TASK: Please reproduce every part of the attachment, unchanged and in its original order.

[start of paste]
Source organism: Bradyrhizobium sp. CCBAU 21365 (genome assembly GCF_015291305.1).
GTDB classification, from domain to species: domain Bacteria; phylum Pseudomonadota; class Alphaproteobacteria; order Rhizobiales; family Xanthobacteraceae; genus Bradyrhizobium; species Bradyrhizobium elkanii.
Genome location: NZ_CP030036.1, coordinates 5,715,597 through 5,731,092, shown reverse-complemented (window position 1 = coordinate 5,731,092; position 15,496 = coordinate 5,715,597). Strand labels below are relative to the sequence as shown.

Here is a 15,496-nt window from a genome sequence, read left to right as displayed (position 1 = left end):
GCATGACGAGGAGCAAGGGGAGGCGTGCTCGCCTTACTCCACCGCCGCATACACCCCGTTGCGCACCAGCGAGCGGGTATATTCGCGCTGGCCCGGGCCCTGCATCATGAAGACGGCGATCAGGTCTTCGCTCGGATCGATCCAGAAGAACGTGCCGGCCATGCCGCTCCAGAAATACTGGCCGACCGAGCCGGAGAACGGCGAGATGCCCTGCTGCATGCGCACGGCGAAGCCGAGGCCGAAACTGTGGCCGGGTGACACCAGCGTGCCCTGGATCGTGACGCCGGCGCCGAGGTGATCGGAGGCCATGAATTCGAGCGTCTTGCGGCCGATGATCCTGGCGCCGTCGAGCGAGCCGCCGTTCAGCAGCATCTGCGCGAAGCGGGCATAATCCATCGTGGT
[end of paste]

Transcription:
Source organism: Bradyrhizobium sp. CCBAU 21365 (genome assembly GCF_015291305.1).
GTDB classification, from domain to species: domain Bacteria; phylum Pseudomonadota; class Alphaproteobacteria; order Rhizobiales; family Xanthobacteraceae; genus Bradyrhizobium; species Bradyrhizobium elkanii.
Genome location: NZ_CP030036.1, coordinates 5,715,597 through 5,731,092, shown reverse-complemented (window position 1 = coordinate 5,731,092; position 15,496 = coordinate 5,715,597). Strand labels below are relative to the sequence as shown.

Here is a 15,496-nt window from a genome sequence, read left to right as displayed (position 1 = left end):
GCATGACGAGGAGCAAGGGGAGGCGTGCTCGCCTTACTCCACCGCCGCATACACCCCGTTGCGCACCAGCGAGCGGGTATATTCGCGCTGGCCCGGGCCCTGCATCATGAAGACGGCGATCAGGTCTTCGCTCGGATCGATCCAGAAGAACGTGCCGGCCATGCCGCTCCAGAAATACTGGCCGACCGAGCCGGAGAACGGCGAGATGCCCTGCTGCATGCGCACGGCGAAGCCGAGGCCGAAACTGTGGCCGGGTGACACCAGCGTGCCCTGGATCGTGACGCCGGCGCCGAGGTGATCGGAGGCCATGAATTCGAGCGTCTTGCGGCCGATGATCCTGGCGCCGTCGAGCGAGCCGCCGTTCAGCAGCATCTGCGCGAAGCGGGCATAATCCATCGTGGT